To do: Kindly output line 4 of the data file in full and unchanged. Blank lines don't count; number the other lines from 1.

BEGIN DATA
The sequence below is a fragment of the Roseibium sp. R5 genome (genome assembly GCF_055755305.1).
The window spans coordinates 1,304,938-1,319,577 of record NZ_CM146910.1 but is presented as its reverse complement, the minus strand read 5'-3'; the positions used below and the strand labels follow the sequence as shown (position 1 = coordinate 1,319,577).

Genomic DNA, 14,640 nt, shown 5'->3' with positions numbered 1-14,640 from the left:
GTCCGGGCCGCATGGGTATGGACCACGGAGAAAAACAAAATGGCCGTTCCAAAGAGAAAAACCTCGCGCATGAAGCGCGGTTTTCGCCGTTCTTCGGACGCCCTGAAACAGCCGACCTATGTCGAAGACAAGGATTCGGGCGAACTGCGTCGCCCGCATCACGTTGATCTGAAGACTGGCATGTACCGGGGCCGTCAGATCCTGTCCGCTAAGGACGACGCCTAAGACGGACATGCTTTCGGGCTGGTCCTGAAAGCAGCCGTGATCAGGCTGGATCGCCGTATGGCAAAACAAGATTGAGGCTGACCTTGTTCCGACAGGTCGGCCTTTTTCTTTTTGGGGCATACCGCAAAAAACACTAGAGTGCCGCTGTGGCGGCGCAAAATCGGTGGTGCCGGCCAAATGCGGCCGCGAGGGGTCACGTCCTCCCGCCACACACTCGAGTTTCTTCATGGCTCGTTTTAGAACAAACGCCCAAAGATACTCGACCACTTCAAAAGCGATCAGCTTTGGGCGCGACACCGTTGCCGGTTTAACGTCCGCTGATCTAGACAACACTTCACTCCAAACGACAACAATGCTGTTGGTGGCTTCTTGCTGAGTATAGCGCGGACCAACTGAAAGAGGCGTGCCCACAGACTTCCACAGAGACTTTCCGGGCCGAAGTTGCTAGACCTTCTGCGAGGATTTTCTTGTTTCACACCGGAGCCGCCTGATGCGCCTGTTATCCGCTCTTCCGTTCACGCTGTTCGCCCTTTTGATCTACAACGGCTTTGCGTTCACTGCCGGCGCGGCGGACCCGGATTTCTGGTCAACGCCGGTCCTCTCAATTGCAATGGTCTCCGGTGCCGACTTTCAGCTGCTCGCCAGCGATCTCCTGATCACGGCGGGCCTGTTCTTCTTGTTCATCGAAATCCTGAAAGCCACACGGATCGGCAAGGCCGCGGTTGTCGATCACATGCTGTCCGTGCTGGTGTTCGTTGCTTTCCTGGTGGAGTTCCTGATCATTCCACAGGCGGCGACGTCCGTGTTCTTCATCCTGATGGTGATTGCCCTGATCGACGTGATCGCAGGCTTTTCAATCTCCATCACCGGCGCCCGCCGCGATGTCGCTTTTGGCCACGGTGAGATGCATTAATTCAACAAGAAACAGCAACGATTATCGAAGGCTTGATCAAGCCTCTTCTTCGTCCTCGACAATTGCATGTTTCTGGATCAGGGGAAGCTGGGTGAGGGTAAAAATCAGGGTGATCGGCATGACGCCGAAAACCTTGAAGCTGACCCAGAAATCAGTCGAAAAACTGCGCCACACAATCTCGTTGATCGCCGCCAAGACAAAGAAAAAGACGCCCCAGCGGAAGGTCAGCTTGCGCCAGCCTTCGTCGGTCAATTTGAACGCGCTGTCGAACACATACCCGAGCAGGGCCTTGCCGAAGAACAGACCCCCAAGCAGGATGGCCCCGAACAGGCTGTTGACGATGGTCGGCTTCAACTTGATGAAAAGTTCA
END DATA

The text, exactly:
GTCCGGGCCGCATGGGTATGGACCACGGAGAAAAACAAAATGGCCGTTCCAAAGAGAAAAACCTCGCGCATGAAGCGCGGTTTTCGCCGTTCTTCGGACGCCCTGAAACAGCCGACCTATGTCGAAGACAAGGATTCGGGCGAACTGCGTCGCCCGCATCACGTTGATCTGAAGACTGGCATGTACCGGGGCCGTCAGATCCTGTCCGCTAAGGACGACGCCTAAGACGGACATGCTTTCGGGCTGGTCCTGAAAGCAGCCGTGATCAGGCTGGATCGCCGTATGGCAAAACAAGATTGAGGCTGACCTTGTTCCGACAGGTCGGCCTTTTTCTTTTTGGGGCATACCGCAAAAAACACTAGAGTGCCGCTGTGGCGGCGCAAAATCGGTGGTGCCGGCCAAATGCGGCCGCGAGGGGTCACGTCCTCCCGCCACACACTCGAGTTTCTTCATGGCTCGTTTTAGAACAAACGCCCAAAGATACTCGACCACTTCAAAAGCGATCAGCTTTGGGCGCGACACCGTTGCCGGTTTAACGTCCGCTGATCTAGACAACACTTCACTCCAAACGACAACAATGCTGTTGGTGGCTTCTTGCTGAGTATAGCGCGGACCAACTGAAAGAGGCGTGCCCACAGACTTCCACAGAGACTTTCCGGGCCGAAGTTGCTAGACCTTCTGCGAGGATTTTCTTGTTTCACACCGGAGCCGCCTGATGCGCCTGTTATCCGCTCTTCCGTTCACGCTGTTCGCCCTTTTGATCTACAACGGCTTTGCGTTCACTGCCGGCGCGGCGGACCCGGATTTCTGGTCAACGCCGGTCCTCTCAATTGCAATGGTCTCCGGTGCCGACTTTCAGCTGCTCGCCAGCGATCTCCTGATCACGGCGGGCCTGTTCTTCTTGTTCATCGAAATCCTGAAAGCCACACGGATCGGCAAGGCCGCGGTTGTCGATCACATGCTGTCCGTGCTGGTGTTCGTTGCTTTCCTGGTGGAGTTCCTGATCATTCCACAGGCGGCGACGTCCGTGTTCTTCATCCTGATGGTGATTGCCCTGATCGACGTGATCGCAGGCTTTTCAATCTCCATCACCGGCGCCCGCCGCGATGTCGCTTTTGGCCACGGTGAGATGCATTAATTCAACAAGAAACAGCAACGATTATCGAAGGCTTGATCAAGCCTCTTCTTCGTCCTCGACAATTGCATGTTTCTGGATCAGGGGAAGCTGGGTGAGGGTAAAAATCAGGGTGATCGGCATGACGCCGAAAACCTTGAAGCTGACCCAGAAATCAGTCGAAAAACTGCGCCACACAATCTCGTTGATCGCCGCCAAGACAAAGAAAAAGACGCCCCAGCGGAAGGTCAGCTTGCGCCAGCCTTCGTCGGTCAATTTGAACGCGCTGTCGAACACATACCCGAGCAGGGCCTTGCCGAAGAACAGACCCCCAAGCAGGATGGCCCCGAACAGGCTGTTGACGATGGTCGGCTTCAACTTGATGAAAAGTTCA